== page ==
HCE notice what do I need to do?

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pindevil
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HCE notice what do I need to do?

Post by pindevil » Tue Mar 14, 2017 9:23 am

My wife just received an email letting her know she will be getting money back from her 401k due to HCE rules. The email did not mention dollar amounts or any other details. I have two questions.

Do we pay taxes for the same year we receive the check? So if we receive the check in 2017 it will be for 2017 taxes?

One of my wife's friends at the same employer is in a higher ranking position and claims they always max out their 401k and never had an issue with getting money back from their 401k (even now as my wife is being told she contributed too much.) How is this possible?

ERISA Stone
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Re: HCE notice what do I need to do?

Post by ERISA Stone » Tue Mar 14, 2017 9:39 am

For an ADP/ACP Test failure, the excess contribution and attributable earnings are taxed in the year of the distribution.

I cannot tell you how your friend does not receive refunds if she is maxing out her contribution. Refunds go to the participants with the highest dollar deferral amount. Maybe she's over 50 and isn't maxing out her catch-up contribution? If this were the case, any refunds up to the catch-up limit can be reclassified as a catch-up contribution.

Topic Author
pindevil
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Re: HCE notice what do I need to do?

Post by pindevil » Tue Mar 14, 2017 10:04 am

Thanks for the reply.

I am also wondering what should we do with the money being returned to us? We already do the max contribution on our roth ira.

What can the employer do to help with my wife's situation?

ERISA Stone
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Re: HCE notice what do I need to do?

Post by ERISA Stone » Tue Mar 14, 2017 11:26 am

pindevil wrote:Thanks for the reply.

I am also wondering what should we do with the money being returned to us? We already do the max contribution on our roth ira.

What can the employer do to help with my wife's situation?
You can always invest the funds in a taxable account.

As for the employer, they could amend the plan to allow for a safe harbor contribution. This would provide an exemption from the ADP/ACP nondiscrimination tests. However, safe harbor contributions are 100% vested, and the election to provide one must be made prior to the beginning of the plan year.

livesoft
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Re: HCE notice what do I need to do?

Post by livesoft » Tue Mar 14, 2017 11:36 am

It is not as much hassle as it was in the past to get a corrective distribution from an excess ... to a 401(k) plan. So what you do is:

0. Do not file your 2016 tax return until you get the check and figure out what you need to do.

1. Search bogleheads.org for "corrective distribution of excess contribution HCE" and away you go.

2. For confirmation, search irs.gov for "corrective distribution of excess contribution HCE". You get to read IRS Publication 525 where on page 10 it tells the taxpayer what to do in this situation. https://www.irs.gov/pub/irs-pdf/p525.pdf

3. Do not confuse "excess contribution" with "excess deferral" because they are treated slightly differently.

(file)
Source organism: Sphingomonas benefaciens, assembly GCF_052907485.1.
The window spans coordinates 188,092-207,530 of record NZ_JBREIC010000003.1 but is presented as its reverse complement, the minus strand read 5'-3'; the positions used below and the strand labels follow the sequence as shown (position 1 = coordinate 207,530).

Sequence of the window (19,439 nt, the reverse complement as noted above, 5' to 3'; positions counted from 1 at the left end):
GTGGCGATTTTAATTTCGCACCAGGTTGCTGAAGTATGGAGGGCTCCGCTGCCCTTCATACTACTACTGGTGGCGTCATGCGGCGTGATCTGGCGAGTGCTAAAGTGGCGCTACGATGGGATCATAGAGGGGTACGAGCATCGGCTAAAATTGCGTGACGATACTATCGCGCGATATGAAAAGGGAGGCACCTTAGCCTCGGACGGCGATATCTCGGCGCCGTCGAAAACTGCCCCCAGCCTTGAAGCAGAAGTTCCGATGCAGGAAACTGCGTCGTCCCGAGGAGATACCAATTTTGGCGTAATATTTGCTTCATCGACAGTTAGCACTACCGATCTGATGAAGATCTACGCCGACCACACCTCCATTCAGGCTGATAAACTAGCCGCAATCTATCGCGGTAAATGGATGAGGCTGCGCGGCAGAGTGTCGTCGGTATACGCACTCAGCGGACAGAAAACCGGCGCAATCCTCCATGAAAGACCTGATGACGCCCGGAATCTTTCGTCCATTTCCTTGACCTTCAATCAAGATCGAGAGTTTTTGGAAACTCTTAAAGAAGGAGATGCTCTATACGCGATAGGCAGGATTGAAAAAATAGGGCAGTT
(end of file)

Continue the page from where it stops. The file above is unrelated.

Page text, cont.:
I had this happen to me a couple of times. What the employer did was put me on the 401(k) committee and I helped change the plan to one with index funds and made it a safe-harbor plan as well. No more HCE problems.
Last edited by livesoft on Tue Mar 14, 2017 11:43 am, edited 1 time in total.
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killjoy2012
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Re: HCE notice what do I need to do?

Post by killjoy2012 » Tue Mar 14, 2017 11:41 am

pindevil wrote:One of my wife's friends at the same employer is in a higher ranking position and claims they always max out their 401k and never had an issue with getting money back from their 401k (even now as my wife is being told she contributed too much.) How is this possible?
ERISA Stone wrote:I cannot tell you how your friend does not receive refunds if she is maxing out her contribution.
I can, it's quite common, and a reason I think the whole concept of HCE is just dumb. Consider:

Employee A is HCE and makes $150k/year.
Employee B is HCE and makes $200k/year.
HCE rules limit employee contributions to 10% max.
IRS max contribution limits is $18,500/year.

Employee A maxes at 10%, for a total contribution of $15k. Under the IRS limit.
Employee B maxes at 10% for a total contribution of $20k, of which her employer reduces her last few contributions to hit the IRS max of $18.5k. Employee B, despite being limited to the same HCE rules as Employee A, is able to hit the max IRS contribution since her salary is higher.

Therefore, the only people penalized by HCE rules are those that make just enough to qualify as HCE, but not enough to be able to hit the IRS annual max based on their salary x the % limit. e.g. assuming the 10% HCE limit, only those with salaries between $120k-185k would be unable to hit the IRS max at a 10% contribution rate. Meanwhile, your CEO/COO/CIOs who make the big bucks could care less about HCE since it doesn't even affect them.

Makes sense, huh?

ERISA Stone
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Re: HCE notice what do I need to do?

Post by ERISA Stone » Tue Mar 14, 2017 11:53 am

killjoy2012 wrote:
pindevil wrote:One of my wife's friends at the same employer is in a higher ranking position and claims they always max out their 401k and never had an issue with getting money back from their 401k (even now as my wife is being told she contributed too much.) How is this possible?
ERISA Stone wrote:I cannot tell you how your friend does not receive refunds if she is maxing out her contribution.
I can, it's quite common, and a reason I think the whole concept of HCE is just dumb. Consider:

Employee A is HCE and makes $150k/year.
Employee B is HCE and makes $200k/year.